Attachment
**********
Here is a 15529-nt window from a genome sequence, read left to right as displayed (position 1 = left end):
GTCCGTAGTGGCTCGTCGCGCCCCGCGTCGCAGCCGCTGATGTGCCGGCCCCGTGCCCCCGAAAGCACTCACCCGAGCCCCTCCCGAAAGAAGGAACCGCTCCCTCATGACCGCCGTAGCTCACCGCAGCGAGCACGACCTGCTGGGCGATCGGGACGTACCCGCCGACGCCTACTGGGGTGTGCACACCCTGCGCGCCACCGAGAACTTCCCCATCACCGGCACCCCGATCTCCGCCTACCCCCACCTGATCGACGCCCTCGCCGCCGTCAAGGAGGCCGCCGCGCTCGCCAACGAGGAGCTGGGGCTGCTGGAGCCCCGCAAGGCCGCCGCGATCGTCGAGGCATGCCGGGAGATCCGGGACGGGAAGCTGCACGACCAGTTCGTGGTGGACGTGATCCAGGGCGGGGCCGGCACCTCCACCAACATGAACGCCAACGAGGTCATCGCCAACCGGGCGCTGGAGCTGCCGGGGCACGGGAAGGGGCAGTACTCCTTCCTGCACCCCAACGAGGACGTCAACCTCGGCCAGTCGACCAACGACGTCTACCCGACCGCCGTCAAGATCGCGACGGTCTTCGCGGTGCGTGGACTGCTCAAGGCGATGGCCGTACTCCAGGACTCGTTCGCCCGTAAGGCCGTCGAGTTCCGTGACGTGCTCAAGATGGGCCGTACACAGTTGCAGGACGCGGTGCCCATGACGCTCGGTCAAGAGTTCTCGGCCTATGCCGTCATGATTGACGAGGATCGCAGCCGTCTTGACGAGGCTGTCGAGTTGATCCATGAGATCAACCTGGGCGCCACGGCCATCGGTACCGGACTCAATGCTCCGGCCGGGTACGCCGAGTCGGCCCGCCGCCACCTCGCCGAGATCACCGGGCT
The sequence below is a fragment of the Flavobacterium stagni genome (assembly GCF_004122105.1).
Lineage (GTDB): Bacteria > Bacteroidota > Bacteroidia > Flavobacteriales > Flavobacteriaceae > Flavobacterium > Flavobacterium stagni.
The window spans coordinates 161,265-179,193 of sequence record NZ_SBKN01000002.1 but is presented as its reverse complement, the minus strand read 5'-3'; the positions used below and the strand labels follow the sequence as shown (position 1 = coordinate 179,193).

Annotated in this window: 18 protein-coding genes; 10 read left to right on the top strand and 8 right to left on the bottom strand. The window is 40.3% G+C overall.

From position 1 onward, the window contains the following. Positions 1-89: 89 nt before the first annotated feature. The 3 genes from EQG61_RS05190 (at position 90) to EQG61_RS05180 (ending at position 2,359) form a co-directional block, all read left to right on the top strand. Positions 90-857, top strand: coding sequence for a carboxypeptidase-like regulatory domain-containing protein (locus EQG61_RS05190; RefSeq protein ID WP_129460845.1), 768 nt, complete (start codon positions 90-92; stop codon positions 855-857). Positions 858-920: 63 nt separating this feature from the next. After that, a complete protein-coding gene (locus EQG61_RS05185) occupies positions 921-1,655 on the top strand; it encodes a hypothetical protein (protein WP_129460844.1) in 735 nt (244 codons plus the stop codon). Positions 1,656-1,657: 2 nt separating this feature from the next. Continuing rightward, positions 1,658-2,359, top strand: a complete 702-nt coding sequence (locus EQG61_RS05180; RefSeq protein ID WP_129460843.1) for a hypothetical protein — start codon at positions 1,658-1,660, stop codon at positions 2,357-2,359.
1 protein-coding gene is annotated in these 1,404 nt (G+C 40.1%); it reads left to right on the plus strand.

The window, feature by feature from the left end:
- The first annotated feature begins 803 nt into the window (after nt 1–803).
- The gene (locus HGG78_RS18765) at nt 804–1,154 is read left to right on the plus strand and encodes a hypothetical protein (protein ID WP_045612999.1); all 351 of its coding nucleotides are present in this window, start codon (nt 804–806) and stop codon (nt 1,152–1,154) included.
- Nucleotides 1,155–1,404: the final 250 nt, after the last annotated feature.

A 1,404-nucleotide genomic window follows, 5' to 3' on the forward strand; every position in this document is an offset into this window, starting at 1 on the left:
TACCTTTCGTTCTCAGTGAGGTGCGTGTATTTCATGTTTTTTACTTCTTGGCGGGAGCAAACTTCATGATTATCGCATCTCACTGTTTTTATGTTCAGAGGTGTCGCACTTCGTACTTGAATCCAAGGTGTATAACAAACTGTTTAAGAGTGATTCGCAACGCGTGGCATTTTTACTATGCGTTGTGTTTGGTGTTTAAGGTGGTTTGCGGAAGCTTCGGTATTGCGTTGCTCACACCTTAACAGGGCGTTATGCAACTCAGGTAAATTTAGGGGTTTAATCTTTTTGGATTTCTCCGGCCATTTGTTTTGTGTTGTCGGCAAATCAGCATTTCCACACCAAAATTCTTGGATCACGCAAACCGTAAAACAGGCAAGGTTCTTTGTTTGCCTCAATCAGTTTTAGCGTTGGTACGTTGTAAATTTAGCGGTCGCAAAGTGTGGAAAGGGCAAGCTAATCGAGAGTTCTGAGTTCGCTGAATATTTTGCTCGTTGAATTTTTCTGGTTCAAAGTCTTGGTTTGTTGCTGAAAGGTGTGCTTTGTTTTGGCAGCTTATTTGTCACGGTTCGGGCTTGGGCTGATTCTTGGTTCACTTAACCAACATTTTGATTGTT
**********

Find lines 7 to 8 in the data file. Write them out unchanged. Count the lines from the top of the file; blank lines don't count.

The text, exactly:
From position 1 onward, the window contains the following. Positions 1-89: 89 nt before the first annotated feature. The 3 genes from EQG61_RS05190 (at position 90) to EQG61_RS05180 (ending at position 2,359) form a co-directional block, all read left to right on the top strand. Positions 90-857, top strand: coding sequence for a carboxypeptidase-like regulatory domain-containing protein (locus EQG61_RS05190; RefSeq protein ID WP_129460845.1), 768 nt, complete (start codon positions 90-92; stop codon positions 855-857). Positions 858-920: 63 nt separating this feature from the next. After that, a complete protein-coding gene (locus EQG61_RS05185) occupies positions 921-1,655 on the top strand; it encodes a hypothetical protein (protein WP_129460844.1) in 735 nt (244 codons plus the stop codon). Positions 1,656-1,657: 2 nt separating this feature from the next. Continuing rightward, positions 1,658-2,359, top strand: a complete 702-nt coding sequence (locus EQG61_RS05180; RefSeq protein ID WP_129460843.1) for a hypothetical protein — start codon at positions 1,658-1,660, stop codon at positions 2,357-2,359.
1 protein-coding gene is annotated in these 1,404 nt (G+C 40.1%); it reads left to right on the plus strand.